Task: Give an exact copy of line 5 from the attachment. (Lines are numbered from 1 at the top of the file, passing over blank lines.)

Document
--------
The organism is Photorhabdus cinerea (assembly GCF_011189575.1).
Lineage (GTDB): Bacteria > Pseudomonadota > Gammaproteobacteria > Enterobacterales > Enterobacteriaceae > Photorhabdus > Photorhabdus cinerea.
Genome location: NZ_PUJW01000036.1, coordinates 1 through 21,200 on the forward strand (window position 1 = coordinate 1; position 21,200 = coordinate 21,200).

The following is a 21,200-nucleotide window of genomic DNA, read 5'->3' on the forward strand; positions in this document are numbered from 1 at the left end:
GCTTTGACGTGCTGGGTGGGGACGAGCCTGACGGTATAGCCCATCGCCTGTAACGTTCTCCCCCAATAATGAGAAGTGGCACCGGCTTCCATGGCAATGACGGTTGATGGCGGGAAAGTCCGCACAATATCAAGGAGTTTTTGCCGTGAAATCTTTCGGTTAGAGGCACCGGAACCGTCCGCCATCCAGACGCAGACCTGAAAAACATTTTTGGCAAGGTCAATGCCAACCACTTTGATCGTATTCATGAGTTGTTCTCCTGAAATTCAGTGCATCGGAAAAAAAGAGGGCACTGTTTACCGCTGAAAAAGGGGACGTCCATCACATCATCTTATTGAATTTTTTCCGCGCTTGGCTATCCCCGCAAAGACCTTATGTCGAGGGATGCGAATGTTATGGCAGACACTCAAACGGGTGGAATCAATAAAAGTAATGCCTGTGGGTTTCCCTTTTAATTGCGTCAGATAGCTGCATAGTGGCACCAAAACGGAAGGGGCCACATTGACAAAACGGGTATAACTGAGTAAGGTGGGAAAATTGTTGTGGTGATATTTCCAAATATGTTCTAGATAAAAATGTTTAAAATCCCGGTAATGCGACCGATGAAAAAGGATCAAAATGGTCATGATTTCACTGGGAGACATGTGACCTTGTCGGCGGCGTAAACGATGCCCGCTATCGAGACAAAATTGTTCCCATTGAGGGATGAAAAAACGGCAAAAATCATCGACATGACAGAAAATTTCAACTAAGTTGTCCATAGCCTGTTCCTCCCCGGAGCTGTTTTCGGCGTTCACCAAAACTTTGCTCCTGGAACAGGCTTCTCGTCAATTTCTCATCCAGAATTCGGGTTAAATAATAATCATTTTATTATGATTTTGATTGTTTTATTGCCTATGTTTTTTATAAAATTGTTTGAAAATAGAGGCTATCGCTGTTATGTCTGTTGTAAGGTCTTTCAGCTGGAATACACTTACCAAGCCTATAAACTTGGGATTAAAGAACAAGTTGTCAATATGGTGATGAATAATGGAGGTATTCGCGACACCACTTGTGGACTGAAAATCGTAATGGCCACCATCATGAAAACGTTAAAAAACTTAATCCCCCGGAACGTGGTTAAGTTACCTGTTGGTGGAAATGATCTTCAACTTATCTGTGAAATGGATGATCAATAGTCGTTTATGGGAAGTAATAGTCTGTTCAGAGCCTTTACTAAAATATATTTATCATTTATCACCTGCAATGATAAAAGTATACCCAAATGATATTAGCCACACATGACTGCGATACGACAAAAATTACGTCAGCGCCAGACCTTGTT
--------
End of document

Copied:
GCTTTGACGTGCTGGGTGGGGACGAGCCTGACGGTATAGCCCATCGCCTGTAACGTTCTCCCCCAATAATGAGAAGTGGCACCGGCTTCCATGGCAATGACGGTTGATGGCGGGAAAGTCCGCACAATATCAAGGAGTTTTTGCCGTGAAATCTTTCGGTTAGAGGCACCGGAACCGTCCGCCATCCAGACGCAGACCTGAAAAACATTTTTGGCAAGGTCAATGCCAACCACTTTGATCGTATTCATGAGTTGTTCTCCTGAAATTCAGTGCATCGGAAAAAAAGAGGGCACTGTTTACCGCTGAAAAAGGGGACGTCCATCACATCATCTTATTGAATTTTTTCCGCGCTTGGCTATCCCCGCAAAGACCTTATGTCGAGGGATGCGAATGTTATGGCAGACACTCAAACGGGTGGAATCAATAAAAGTAATGCCTGTGGGTTTCCCTTTTAATTGCGTCAGATAGCTGCATAGTGGCACCAAAACGGAAGGGGCCACATTGACAAAACGGGTATAACTGAGTAAGGTGGGAAAATTGTTGTGGTGATATTTCCAAATATGTTCTAGATAAAAATGTTTAAAATCCCGGTAATGCGACCGATGAAAAAGGATCAAAATGGTCATGATTTCACTGGGAGACATGTGACCTTGTCGGCGGCGTAAACGATGCCCGCTATCGAGACAAAATTGTTCCCATTGAGGGATGAAAAAACGGCAAAAATCATCGACATGACAGAAAATTTCAACTAAGTTGTCCATAGCCTGTTCCTCCCCGGAGCTGTTTTCGGCGTTCACCAAAACTTTGCTCCTGGAACAGGCTTCTCGTCAATTTCTCATCCAGAATTCGGGTTAAATAATAATCATTTTATTATGATTTTGATTGTTTTATTGCCTATGTTTTTTATAAAATTGTTTGAAAATAGAGGCTATCGCTGTTATGTCTGTTGTAAGGTCTTTCAGCTGGAATACACTTACCAAGCCTATAAACTTGGGATTAAAGAACAAGTTGTCAATATGGTGATGAATAATGGAGGTATTCGCGACACCACTTGTGGACTGAAAATCGTAATGGCCACCATCATGAAAACGTTAAAAAACTTAATCCCCCGGAACGTGGTTAAGTTACCTGTTGGTGGAAATGATCTTCAACTTATCTGTGAAATGGATGATCAATAGTCGTTTATGGGAAGTAATAGTCTGTTCAGAGCCTTTACTAAAATATATTTATCATTTATCACCTGCAATGATAAAAGTATACCCAAATGATATTAGCCACACATGACTGCGATACGACAAAAATTACGTCAGCGCCAGACCTTGTT